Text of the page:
Teaching Philosophy 33 (2):133-142 (2010)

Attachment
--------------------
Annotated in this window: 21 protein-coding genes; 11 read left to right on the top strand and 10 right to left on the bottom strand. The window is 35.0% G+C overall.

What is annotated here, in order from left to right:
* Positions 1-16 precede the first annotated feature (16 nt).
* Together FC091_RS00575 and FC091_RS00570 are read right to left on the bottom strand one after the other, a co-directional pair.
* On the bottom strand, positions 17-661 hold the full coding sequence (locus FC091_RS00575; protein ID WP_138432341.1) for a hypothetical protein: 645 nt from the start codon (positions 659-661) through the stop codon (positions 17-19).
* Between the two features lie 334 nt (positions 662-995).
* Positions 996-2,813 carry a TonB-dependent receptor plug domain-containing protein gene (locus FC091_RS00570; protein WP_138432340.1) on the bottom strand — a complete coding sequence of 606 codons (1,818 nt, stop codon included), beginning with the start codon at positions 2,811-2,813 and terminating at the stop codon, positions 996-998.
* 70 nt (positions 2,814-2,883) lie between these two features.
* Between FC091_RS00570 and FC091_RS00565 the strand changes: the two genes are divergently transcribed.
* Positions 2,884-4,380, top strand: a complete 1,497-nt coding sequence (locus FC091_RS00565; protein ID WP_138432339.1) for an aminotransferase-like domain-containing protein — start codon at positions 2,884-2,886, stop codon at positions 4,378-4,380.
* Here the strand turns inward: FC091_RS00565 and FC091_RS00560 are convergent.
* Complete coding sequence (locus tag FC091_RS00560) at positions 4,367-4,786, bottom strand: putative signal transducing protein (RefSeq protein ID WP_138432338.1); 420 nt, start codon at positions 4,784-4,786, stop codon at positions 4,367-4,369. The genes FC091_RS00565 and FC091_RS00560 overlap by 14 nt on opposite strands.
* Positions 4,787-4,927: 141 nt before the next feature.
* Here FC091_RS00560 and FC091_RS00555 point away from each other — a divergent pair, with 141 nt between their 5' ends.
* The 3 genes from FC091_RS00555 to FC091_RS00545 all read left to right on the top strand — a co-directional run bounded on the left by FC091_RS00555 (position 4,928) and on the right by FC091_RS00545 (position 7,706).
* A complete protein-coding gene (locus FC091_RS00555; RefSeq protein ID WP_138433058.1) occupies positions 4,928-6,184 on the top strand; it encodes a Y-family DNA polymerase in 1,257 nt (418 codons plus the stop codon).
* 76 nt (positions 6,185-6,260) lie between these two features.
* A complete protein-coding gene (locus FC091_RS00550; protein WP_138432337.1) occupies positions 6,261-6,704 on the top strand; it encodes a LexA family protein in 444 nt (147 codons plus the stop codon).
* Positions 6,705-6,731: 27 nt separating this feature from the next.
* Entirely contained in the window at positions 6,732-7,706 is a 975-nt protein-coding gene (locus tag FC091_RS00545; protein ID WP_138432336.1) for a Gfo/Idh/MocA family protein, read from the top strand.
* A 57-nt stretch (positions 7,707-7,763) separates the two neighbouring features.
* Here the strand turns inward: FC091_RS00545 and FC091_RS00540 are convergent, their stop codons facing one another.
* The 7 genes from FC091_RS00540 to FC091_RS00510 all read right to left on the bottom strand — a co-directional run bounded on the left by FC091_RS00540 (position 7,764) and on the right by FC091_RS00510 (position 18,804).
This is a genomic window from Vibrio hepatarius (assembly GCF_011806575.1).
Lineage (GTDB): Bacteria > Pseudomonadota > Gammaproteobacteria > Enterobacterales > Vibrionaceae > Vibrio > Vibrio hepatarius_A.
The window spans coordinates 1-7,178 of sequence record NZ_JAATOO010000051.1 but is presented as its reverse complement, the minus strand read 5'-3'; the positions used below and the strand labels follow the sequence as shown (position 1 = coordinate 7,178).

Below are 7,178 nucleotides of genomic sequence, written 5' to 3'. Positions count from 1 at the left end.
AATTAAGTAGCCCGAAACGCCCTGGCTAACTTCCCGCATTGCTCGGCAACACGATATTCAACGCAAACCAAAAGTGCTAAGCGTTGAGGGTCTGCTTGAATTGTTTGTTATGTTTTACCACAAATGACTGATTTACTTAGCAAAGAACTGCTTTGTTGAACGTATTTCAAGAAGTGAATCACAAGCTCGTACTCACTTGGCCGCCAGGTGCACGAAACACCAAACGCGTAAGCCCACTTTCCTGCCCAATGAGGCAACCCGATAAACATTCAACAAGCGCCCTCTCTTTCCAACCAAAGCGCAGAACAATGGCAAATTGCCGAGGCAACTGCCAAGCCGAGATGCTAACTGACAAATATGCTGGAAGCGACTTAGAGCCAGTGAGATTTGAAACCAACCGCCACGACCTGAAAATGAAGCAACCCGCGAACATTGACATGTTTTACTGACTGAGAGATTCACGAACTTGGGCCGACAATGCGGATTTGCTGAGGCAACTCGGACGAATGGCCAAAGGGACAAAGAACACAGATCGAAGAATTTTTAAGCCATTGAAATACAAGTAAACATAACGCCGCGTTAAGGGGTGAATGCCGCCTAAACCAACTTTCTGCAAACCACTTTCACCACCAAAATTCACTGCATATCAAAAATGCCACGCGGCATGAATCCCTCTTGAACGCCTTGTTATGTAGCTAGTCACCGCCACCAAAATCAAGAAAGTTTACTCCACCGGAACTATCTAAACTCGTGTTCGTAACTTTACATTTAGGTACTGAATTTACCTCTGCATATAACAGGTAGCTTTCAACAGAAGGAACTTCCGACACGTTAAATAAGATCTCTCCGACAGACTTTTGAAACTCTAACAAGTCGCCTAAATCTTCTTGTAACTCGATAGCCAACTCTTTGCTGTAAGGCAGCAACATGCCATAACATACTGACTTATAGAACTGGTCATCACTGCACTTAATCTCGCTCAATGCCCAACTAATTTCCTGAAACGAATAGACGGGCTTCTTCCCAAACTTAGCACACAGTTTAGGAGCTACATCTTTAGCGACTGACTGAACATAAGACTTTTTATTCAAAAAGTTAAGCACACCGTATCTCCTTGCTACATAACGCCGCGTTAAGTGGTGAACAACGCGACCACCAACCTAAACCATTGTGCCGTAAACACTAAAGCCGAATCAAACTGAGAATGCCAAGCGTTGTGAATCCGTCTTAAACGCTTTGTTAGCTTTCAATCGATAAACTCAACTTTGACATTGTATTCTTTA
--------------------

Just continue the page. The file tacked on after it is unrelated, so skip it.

|Abstract||A course in symbolic logic belongs as a requirement in the undergraduate philosophy major. In this paper, which started life as a letter to my departmental colleagues, I consider and respond to several reasons one might have for excluding Logic from the core requirements. I then give several arguments in favor of keeping Logic. The central—and most important—argument is that the lack of a proper background in logic makes it very difficult to approach many relatively straightforward philosophical arguments, let alone the more technical subliteratures of philosophy. In developing this argument, I consider a few core texts and arguments (e.g., Gettier’s classic paper on the analysis of knowledge) and bring out how a student with some background in formal logic would be able to approach the texts and arguments with much greater ease than a student who lacks such a background.|
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